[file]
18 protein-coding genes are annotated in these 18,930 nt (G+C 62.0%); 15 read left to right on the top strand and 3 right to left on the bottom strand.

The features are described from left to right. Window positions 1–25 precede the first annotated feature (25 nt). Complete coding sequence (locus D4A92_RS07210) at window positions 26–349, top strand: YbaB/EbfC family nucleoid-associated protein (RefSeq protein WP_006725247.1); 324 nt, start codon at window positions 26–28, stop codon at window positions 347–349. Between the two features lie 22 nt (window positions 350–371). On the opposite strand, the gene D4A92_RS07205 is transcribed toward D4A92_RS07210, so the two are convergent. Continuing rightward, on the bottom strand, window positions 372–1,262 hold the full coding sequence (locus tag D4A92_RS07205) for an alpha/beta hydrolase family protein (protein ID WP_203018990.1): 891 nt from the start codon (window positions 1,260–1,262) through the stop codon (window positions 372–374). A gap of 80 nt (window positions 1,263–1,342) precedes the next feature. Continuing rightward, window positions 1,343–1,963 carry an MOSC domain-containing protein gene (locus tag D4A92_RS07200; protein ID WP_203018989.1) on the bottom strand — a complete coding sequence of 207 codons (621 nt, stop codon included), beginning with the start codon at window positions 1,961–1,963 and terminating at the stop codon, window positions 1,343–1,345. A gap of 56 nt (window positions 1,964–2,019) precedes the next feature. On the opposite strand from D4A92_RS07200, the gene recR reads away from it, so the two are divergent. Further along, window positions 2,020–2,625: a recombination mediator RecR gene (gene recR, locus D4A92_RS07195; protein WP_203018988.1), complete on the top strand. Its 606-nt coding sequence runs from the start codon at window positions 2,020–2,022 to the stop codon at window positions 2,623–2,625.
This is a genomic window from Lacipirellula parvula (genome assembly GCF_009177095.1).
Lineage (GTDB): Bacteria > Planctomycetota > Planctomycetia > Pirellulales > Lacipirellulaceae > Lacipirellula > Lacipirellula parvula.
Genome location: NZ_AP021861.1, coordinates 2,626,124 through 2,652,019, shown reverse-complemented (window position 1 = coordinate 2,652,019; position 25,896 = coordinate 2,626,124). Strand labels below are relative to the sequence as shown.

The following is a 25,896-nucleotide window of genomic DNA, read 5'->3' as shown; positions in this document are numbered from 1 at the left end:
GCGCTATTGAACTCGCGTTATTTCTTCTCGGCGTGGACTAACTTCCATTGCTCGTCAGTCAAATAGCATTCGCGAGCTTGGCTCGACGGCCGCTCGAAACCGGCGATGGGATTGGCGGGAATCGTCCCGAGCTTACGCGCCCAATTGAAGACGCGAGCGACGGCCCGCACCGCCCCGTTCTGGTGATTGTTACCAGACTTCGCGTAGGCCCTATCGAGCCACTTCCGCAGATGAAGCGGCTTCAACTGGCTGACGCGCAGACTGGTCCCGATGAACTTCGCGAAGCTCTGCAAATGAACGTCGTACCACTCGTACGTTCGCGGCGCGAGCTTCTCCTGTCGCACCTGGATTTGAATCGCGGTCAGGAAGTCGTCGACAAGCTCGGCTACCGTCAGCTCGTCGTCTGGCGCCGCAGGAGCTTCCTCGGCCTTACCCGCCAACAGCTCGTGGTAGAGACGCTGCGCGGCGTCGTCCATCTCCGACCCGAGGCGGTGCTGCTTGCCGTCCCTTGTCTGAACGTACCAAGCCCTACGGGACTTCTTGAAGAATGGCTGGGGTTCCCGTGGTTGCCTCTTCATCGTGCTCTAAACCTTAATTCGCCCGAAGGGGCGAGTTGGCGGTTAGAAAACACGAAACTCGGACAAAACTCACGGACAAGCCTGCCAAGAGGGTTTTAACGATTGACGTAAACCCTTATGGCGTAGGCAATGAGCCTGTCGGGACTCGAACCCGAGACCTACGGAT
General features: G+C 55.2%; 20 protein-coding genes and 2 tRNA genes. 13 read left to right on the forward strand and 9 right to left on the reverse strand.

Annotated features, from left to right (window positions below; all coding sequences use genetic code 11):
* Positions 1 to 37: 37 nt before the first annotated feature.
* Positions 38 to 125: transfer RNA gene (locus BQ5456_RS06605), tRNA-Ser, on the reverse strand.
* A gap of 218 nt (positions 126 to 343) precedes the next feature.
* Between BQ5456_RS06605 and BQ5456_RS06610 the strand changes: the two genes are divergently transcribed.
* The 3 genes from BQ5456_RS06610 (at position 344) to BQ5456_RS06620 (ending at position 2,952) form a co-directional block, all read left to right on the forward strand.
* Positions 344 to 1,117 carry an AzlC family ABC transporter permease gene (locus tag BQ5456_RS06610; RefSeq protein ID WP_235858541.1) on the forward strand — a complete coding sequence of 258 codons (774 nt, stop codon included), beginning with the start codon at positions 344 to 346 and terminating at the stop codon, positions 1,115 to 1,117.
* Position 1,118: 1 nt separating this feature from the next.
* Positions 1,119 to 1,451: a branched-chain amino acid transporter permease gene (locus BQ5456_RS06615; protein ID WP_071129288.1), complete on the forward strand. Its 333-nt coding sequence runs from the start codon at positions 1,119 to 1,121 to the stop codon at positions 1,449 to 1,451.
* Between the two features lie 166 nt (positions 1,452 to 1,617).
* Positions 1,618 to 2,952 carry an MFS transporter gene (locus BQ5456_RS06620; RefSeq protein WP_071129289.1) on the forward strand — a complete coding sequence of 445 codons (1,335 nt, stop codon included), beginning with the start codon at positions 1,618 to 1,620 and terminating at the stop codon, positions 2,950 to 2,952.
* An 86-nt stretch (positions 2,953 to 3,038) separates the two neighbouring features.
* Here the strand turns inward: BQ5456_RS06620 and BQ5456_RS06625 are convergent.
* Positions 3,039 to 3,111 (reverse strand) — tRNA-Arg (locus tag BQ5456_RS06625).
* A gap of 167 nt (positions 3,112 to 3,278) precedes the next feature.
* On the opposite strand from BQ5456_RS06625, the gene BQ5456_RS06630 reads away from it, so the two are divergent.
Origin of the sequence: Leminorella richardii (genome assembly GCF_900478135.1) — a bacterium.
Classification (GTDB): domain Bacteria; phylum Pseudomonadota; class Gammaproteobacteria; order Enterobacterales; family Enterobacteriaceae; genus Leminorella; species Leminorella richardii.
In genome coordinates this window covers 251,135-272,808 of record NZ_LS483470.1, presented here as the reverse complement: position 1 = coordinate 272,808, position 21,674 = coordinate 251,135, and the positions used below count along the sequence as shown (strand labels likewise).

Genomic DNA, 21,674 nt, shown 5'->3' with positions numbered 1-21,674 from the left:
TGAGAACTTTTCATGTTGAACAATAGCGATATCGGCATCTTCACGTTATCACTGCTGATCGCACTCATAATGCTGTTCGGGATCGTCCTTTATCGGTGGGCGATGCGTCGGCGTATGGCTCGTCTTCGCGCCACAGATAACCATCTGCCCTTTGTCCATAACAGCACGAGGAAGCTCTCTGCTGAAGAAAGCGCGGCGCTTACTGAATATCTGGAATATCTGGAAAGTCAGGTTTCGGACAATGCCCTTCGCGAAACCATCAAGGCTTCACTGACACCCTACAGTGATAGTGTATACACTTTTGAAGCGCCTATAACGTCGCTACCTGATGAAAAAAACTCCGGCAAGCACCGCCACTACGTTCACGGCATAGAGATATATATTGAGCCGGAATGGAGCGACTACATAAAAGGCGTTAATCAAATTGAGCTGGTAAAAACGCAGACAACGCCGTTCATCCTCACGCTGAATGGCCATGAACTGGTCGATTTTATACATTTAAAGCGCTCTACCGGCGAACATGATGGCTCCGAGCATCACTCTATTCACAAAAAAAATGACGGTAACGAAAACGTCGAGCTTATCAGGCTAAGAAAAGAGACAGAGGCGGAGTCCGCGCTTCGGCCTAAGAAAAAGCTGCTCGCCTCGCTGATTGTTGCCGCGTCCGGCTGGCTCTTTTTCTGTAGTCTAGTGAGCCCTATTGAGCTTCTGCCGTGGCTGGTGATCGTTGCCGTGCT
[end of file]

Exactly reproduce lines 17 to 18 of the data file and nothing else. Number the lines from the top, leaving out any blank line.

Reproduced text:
* Positions 1,119 to 1,451: a branched-chain amino acid transporter permease gene (locus BQ5456_RS06615; protein ID WP_071129288.1), complete on the forward strand. Its 333-nt coding sequence runs from the start codon at positions 1,119 to 1,121 to the stop codon at positions 1,449 to 1,451.
* Between the two features lie 166 nt (positions 1,452 to 1,617).